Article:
How a SWOT Analysis is Done

One of the advantages of this analysis model is that it can be applied in any management situation, type of company (regardless of its size and activity) or business area. The first step we must take is to describe the current situation of the company or department in question, identify the strategies, the changes that occur in the market and our capabilities and limitations. This will serve as the basis for a historical, casual and projective analysis.

The internal analysis

It consists of detecting the strengths and weaknesses of the company that give rise to competitive advantages or disadvantages. To carry it out, the following factors are studied:

  • Production. Production capacity, manufacturing costs, quality and technological innovation.
  • Marketing. Line and range of products, image, positioning and quota in the market, prices, advertising, distribution, sales team, promotions and customer service.
  • Organization. Structure, process of direction and control and culture of the company.
  • Personal. Selection, training, motivation, remuneration and rotation.
  • Finance. Available financial resources, level of indebtedness, profitability and liquidity. Investigation and development . New products, patents and lack of innovation.

The external analysis

It is about identifying and analyzing the threats and opportunities of our market. It covers several areas:

  • Market. Define our target and its characteristics. Also the general aspects (size and market segment, evolution of demand, consumer wishes), and other behavior (types of purchase, behavior when buying).
  • Sector. Detect market trends to identify possible opportunities for success, studying companies, manufacturers, suppliers, distributors and customers.
  • Competition. Identify and evaluate current and potential competition. Analyze your products, prices, distribution, advertising, etc.
  • Environment. They are the factors that we can not control, such as economic, political, legal, sociological, technological, etc.


The SWOT helps to consider the actions we should take to take advantage of the opportunities detected and eliminate or prepare the company against threats, being aware of our weaknesses and strengths.

Once the objectives are set -which must be hierarchical, quantified, real and consistent-, we will choose the strategy to reach them through marketing actions. Let’s review the possible strategies with examples:

Defensive. The company is prepared to face threats. If your product is no longer considered a leader, highlight what sets you apart from the competition. When the market share falls, look for customers that are more profitable and protect them.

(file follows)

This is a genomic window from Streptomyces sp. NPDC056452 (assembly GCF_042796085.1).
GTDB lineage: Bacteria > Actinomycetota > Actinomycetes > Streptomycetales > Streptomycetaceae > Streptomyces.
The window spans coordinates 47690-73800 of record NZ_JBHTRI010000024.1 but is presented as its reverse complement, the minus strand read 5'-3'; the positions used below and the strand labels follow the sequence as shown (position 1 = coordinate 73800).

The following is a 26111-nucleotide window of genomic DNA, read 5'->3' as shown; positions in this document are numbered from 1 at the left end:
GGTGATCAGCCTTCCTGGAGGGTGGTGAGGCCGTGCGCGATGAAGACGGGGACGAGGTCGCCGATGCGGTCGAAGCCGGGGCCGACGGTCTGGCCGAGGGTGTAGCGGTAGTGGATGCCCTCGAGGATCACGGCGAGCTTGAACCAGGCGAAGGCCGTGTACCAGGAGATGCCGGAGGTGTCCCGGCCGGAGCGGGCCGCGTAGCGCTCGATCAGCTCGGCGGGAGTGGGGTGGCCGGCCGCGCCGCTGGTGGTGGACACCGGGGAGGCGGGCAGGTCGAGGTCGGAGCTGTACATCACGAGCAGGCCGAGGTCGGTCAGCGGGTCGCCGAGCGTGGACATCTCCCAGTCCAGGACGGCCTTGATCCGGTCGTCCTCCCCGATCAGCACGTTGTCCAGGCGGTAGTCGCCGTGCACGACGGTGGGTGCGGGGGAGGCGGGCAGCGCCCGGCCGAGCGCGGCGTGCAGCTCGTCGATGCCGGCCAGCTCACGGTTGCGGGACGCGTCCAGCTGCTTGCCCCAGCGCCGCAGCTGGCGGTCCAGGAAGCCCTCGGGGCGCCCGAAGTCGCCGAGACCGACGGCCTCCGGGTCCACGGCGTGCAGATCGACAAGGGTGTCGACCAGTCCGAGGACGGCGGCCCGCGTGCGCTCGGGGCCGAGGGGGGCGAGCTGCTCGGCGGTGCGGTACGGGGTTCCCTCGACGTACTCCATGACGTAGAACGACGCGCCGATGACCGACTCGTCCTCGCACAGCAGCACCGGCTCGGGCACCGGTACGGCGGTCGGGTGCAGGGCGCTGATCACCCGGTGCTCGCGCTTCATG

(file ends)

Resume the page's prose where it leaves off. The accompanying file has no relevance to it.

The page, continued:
Offensive. The company must adopt growth strategies. When your strengths are recognized by the clients, you can attack the competition to exalt your advantages (for example: 83% prefer x). When the market is mature, you can try to steal customers by launching new models.

Survival. You face external threats without the internal forces necessary to fight against competition. Leave things as they are until the changes that occur (for example: observe the internetization of the environment before launching into the network).

Reorientation Opportunities are open to you that you can take advantage of, but you lack the adequate preparation. Change policy or products because the current ones are not giving the desired results.

What factors should be considered in a SWOT analysis?


  • Key skills in key activities
  • Skills and superior technological resources
  • Ownership of the main technology
  • Better manufacturing capacity
  • Cost advantages
  • Access to economies of scale
  • Skills for product innovation
  • Good image among consumers
  • Products (brands) well differentiated and valued in the market
  • Better advertising campaigns
  • Well-designed and designed specific or functional strategies
  • Management capacity
  • Organizational flexibility


  • There is no clear strategic direction
  • Inability to finance the necessary changes in the strategy
  • Lack of some key skills or abilities
  • Delay in Research and Development
  • Higher unit costs compared to direct competitors
  • Profitability below average
  • Excess of internal operational problems
  • Obsolete facilities
  • Lack of experience and managerial talent


  • Enter new markets or segments
  • Serve additional groups of clients
  • Expansion of the product portfolio to meet new customer needs
  • Rapid growth